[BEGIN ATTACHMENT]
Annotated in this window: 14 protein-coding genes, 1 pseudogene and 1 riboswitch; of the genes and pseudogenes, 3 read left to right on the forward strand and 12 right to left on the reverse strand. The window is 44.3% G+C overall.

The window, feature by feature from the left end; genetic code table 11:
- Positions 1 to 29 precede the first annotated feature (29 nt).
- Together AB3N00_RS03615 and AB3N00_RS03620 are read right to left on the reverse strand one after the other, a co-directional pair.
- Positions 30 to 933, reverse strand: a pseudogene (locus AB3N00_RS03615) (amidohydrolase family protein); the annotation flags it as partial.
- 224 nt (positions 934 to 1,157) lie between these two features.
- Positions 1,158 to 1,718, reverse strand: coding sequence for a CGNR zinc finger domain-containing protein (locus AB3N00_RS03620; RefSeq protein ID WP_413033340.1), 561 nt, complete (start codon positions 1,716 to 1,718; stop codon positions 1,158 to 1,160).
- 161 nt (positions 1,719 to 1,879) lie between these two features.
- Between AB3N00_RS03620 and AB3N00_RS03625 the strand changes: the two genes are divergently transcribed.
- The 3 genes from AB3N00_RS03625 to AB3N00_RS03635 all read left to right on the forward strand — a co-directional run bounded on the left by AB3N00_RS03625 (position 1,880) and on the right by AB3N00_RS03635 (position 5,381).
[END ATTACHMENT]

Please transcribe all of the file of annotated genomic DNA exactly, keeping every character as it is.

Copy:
Annotated in this window: 14 protein-coding genes, 1 pseudogene and 1 riboswitch; of the genes and pseudogenes, 3 read left to right on the forward strand and 12 right to left on the reverse strand. The window is 44.3% G+C overall.

The window, feature by feature from the left end; genetic code table 11:
- Positions 1 to 29 precede the first annotated feature (29 nt).
- Together AB3N00_RS03615 and AB3N00_RS03620 are read right to left on the reverse strand one after the other, a co-directional pair.
- Positions 30 to 933, reverse strand: a pseudogene (locus AB3N00_RS03615) (amidohydrolase family protein); the annotation flags it as partial.
- 224 nt (positions 934 to 1,157) lie between these two features.
- Positions 1,158 to 1,718, reverse strand: coding sequence for a CGNR zinc finger domain-containing protein (locus AB3N00_RS03620; RefSeq protein ID WP_413033340.1), 561 nt, complete (start codon positions 1,716 to 1,718; stop codon positions 1,158 to 1,160).
- 161 nt (positions 1,719 to 1,879) lie between these two features.
- Between AB3N00_RS03620 and AB3N00_RS03625 the strand changes: the two genes are divergently transcribed.
- The 3 genes from AB3N00_RS03625 to AB3N00_RS03635 all read left to right on the forward strand — a co-directional run bounded on the left by AB3N00_RS03625 (position 1,880) and on the right by AB3N00_RS03635 (position 5,381).